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Nubia, or Ethiopia, Isaiah Egypt and Assyria, Isaiah The destruction of Babylon, Isaiah Dumah or Idumea, Isaiah Jerusalem, when about to be besieged by Sennacherib, Isaiah The fall of Shebna, and the promotion of eliakim, Isaiah Independent prophecies, relating mainly to the times of Hezekiah, and to the prospect of the Assyrian invasion under Sennacherib; with a statement of the ultimate safety of the people of God, and the overthrow of all their enemies, Isaiah These prophecies are 8 in number, and relate to the following events. Desolation of the land of Judea, its delivery and triumph, Isaiah Ephraim to be destroyed, and Judah preserved, Isaiah The siege and deliverance of Jerusalem, Isaiah An alliance with Egypt condemned, Isaiah Denunciation on account of the contemplated alliance with Egypt, Isaiah The virtuous and yet unsuccessful reign of Hezekiah, Isaiah The destruction of the Assyrian army, Isaiah The destruction of Edom, and of all the enemies of God, and the final triumph and security of the people, Isaiah 34 ; Isaiah The historical portion Isaiah , relating to the destruction of Sennacherib, and the sickness and recovery of Hezekiah.

One great cause of the difficulty of understanding Isaiah arises from the manner in which the division into chapters has been made. This division is known to be of recent origin, and is of no authority whatever. It was first adopted by Hugo in the 13th century, who wrote a celebrated commentary on the Scriptures. He divided the Latin Vulgate into chapters nearly the same as those which now exist in the English version. These chapters he divided into smaller sections by placing the letters A, B, C, etc.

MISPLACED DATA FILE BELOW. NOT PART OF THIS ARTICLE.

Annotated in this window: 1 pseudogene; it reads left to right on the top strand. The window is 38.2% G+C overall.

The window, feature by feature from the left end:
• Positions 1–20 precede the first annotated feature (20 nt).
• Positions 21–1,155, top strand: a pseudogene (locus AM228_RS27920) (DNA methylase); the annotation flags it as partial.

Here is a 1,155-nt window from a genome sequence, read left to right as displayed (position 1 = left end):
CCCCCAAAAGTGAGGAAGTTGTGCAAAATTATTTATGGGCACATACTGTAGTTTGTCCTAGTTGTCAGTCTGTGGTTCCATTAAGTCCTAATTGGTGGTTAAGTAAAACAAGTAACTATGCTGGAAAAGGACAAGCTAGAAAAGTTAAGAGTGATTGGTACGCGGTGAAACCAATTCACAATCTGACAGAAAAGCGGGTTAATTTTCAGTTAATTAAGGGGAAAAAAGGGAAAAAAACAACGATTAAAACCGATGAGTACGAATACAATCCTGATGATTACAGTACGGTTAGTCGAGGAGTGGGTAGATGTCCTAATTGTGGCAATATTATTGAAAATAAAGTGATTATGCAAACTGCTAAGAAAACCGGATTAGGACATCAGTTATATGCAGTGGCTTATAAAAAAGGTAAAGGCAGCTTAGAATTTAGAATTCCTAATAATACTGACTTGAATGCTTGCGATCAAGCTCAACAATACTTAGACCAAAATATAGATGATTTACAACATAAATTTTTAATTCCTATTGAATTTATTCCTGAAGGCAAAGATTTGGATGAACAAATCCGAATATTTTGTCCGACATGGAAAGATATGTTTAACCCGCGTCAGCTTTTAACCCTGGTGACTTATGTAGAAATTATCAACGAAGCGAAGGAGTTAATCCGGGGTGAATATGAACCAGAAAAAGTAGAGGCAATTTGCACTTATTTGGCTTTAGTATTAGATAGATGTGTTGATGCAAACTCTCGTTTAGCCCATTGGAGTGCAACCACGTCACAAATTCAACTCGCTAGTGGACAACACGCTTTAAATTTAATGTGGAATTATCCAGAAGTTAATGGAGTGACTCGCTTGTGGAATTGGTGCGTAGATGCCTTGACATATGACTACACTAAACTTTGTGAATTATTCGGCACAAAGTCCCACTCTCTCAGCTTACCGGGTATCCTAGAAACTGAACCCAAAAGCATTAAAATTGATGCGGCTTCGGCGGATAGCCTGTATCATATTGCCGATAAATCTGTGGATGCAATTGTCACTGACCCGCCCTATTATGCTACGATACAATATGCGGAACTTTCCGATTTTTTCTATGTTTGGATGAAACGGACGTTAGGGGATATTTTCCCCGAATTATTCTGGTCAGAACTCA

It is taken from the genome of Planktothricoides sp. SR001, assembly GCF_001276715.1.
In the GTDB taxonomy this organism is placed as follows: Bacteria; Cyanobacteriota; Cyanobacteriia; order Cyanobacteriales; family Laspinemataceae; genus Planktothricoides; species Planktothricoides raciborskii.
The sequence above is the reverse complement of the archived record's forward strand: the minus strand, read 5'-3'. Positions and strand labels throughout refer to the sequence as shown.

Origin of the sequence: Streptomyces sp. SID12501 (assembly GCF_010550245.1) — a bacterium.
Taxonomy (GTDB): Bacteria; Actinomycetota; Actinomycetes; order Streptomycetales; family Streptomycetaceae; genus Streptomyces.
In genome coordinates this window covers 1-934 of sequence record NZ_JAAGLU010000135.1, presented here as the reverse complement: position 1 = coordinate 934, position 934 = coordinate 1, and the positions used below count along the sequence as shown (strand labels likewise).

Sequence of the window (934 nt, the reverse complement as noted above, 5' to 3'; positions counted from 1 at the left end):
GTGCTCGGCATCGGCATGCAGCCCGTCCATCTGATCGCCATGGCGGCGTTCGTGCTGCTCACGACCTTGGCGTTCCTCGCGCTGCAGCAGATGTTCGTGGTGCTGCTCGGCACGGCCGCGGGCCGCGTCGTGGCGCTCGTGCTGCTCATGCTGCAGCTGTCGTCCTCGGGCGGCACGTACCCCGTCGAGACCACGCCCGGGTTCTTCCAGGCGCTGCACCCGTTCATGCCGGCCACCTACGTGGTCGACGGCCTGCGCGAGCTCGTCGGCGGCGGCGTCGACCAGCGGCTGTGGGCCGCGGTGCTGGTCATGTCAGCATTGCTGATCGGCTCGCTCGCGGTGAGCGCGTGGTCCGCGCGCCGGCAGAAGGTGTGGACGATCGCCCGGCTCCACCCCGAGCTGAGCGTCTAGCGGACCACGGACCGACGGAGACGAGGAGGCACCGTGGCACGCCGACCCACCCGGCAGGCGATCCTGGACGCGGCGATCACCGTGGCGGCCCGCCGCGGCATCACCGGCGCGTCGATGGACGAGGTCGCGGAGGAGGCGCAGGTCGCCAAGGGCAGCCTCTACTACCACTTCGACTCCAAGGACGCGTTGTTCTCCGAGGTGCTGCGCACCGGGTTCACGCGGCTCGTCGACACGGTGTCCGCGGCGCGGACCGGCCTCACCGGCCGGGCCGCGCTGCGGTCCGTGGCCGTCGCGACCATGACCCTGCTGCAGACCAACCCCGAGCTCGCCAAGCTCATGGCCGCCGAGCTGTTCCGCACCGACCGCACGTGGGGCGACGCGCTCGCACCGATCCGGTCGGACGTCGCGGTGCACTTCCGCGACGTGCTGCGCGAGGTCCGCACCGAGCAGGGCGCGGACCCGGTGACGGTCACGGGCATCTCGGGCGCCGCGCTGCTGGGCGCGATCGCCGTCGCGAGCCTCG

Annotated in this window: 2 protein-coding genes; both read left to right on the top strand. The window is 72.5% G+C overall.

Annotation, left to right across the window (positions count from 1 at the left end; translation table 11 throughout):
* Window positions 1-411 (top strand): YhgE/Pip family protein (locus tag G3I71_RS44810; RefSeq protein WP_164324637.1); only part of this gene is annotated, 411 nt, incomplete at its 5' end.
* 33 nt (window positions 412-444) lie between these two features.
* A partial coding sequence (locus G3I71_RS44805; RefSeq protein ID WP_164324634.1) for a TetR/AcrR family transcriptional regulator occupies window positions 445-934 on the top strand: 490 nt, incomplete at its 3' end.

The division into verses is of still later origin. It was made by Stephens on a journey from Lyons to Paris in , and was first used in his edition of the New Testament. The Jews formerly divided the books of the Old Testament into greater and smaller sections. It is obvious that these divisions are of no authority; and it is as obvious that they were most injudiciously made.

A simple glance at Isaiah will show that prophecies have been divided in many instances which should have been retained in the same chapter, and that prophecies and parts of prophecies have been thrown into the same chapter which should have been kept distinct. It is not usually difficult to mark the commencement and the close of the prophecies in Isaiah, and an indication of such a natural division throws material light on the prophecy itself. The proper divisions have been indicated above. The Historical Writings of Isaiah It is evident that Isaiah wrote more than we have in the book which bears his name.

And even if, as we may suppose, the five previous chapters are to be referred to his time, yet they contain no historical statement; no record of public events sufficient to constitute a history of "the acts of Uzziah, first and last. Again, in 2 Chronicles But there is no formal record of the events of the early part of his reign or of his death. What is said relates to the invasion of Sennacherib Isaiah , to the sickness and recovery of Hezekiah Isaiah 38 , and to the visit of the ambassadors from Babylon, Isaiah But this would scarcely deserve to be called a record, or history of his "acts," and his "goodness," margin, "kindnesses" , that is, his actions or plans of beneficence to promote the happiness and piety of his people.

It is not, however, upon this passage so much that reliance is to be placed to prove that he wrote other documents, as on the passage quoted from 2Kings. In regard to these historical records which are not now found in the Book of Isaiah, there can be only two opinions: Many such writings are mentioned which are now lost or which are not found under the names of their authors. Nor is there any improbability that some portions of the once-inspired writings are lost. They may have been inspired to accomplish a certain object; and, when that goal was gained, they may have been lost or destroyed as not further necessary, or as superseded by superior clearness of revelation.